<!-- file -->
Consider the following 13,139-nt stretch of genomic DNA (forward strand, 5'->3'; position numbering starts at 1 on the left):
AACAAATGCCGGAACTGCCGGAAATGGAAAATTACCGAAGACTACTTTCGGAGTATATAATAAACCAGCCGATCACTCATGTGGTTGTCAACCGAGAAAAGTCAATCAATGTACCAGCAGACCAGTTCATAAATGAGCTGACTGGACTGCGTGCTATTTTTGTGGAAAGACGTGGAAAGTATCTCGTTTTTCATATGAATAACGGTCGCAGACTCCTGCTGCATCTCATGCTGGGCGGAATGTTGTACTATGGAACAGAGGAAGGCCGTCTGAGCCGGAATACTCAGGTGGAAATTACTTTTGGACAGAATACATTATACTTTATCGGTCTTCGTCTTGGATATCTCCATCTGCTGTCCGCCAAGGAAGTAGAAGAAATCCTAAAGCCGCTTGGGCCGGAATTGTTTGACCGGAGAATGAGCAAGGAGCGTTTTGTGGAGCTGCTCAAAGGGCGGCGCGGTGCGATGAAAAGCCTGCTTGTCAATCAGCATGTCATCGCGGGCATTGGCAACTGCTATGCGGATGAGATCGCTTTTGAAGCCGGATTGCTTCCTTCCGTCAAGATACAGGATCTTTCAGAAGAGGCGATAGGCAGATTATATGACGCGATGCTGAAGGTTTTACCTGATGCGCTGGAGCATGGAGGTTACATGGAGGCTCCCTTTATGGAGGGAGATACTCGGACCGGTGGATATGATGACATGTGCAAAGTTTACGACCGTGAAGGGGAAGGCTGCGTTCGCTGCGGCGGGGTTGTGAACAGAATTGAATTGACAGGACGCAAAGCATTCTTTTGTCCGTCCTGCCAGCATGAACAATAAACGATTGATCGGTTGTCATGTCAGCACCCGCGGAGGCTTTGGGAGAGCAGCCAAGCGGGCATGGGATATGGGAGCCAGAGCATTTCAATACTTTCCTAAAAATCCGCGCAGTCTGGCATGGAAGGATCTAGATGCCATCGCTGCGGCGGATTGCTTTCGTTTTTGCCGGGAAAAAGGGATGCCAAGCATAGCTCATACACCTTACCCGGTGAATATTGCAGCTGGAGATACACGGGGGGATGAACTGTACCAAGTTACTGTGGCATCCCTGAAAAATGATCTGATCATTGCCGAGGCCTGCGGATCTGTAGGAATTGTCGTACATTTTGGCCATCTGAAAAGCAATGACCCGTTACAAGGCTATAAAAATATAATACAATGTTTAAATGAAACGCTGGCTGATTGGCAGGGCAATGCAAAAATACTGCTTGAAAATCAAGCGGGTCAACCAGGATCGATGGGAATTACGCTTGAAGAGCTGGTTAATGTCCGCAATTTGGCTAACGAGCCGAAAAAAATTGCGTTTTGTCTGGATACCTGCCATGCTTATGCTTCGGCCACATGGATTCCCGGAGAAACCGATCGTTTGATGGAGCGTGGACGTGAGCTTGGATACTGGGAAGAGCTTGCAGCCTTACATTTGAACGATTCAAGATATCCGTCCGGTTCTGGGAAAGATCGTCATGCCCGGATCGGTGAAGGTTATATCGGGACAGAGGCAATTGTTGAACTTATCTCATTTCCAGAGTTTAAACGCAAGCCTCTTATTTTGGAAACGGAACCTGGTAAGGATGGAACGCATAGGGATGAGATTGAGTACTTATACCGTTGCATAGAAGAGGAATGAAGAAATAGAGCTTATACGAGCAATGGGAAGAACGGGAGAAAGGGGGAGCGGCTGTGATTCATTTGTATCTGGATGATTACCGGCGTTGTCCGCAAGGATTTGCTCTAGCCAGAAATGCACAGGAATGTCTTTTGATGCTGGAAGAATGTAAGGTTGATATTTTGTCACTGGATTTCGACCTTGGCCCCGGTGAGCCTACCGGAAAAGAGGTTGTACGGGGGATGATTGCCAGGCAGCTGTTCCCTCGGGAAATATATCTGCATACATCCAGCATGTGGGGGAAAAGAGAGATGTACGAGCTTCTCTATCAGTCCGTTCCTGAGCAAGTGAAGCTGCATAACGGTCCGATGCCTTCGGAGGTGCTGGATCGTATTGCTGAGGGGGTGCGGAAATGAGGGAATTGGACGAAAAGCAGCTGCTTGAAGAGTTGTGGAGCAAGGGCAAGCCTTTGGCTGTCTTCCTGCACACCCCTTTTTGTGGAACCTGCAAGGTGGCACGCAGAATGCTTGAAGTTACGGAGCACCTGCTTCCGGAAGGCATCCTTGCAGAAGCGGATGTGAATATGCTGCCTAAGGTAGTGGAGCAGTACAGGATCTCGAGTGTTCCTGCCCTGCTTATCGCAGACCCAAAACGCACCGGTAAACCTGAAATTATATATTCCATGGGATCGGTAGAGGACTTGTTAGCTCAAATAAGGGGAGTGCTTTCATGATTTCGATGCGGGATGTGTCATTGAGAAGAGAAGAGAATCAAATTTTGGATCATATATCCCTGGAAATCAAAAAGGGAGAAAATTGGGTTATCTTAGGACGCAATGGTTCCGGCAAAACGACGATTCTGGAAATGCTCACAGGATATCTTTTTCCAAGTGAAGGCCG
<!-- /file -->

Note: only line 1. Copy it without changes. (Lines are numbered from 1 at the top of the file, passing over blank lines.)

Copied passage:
Consider the following 13,139-nt stretch of genomic DNA (forward strand, 5'->3'; position numbering starts at 1 on the left):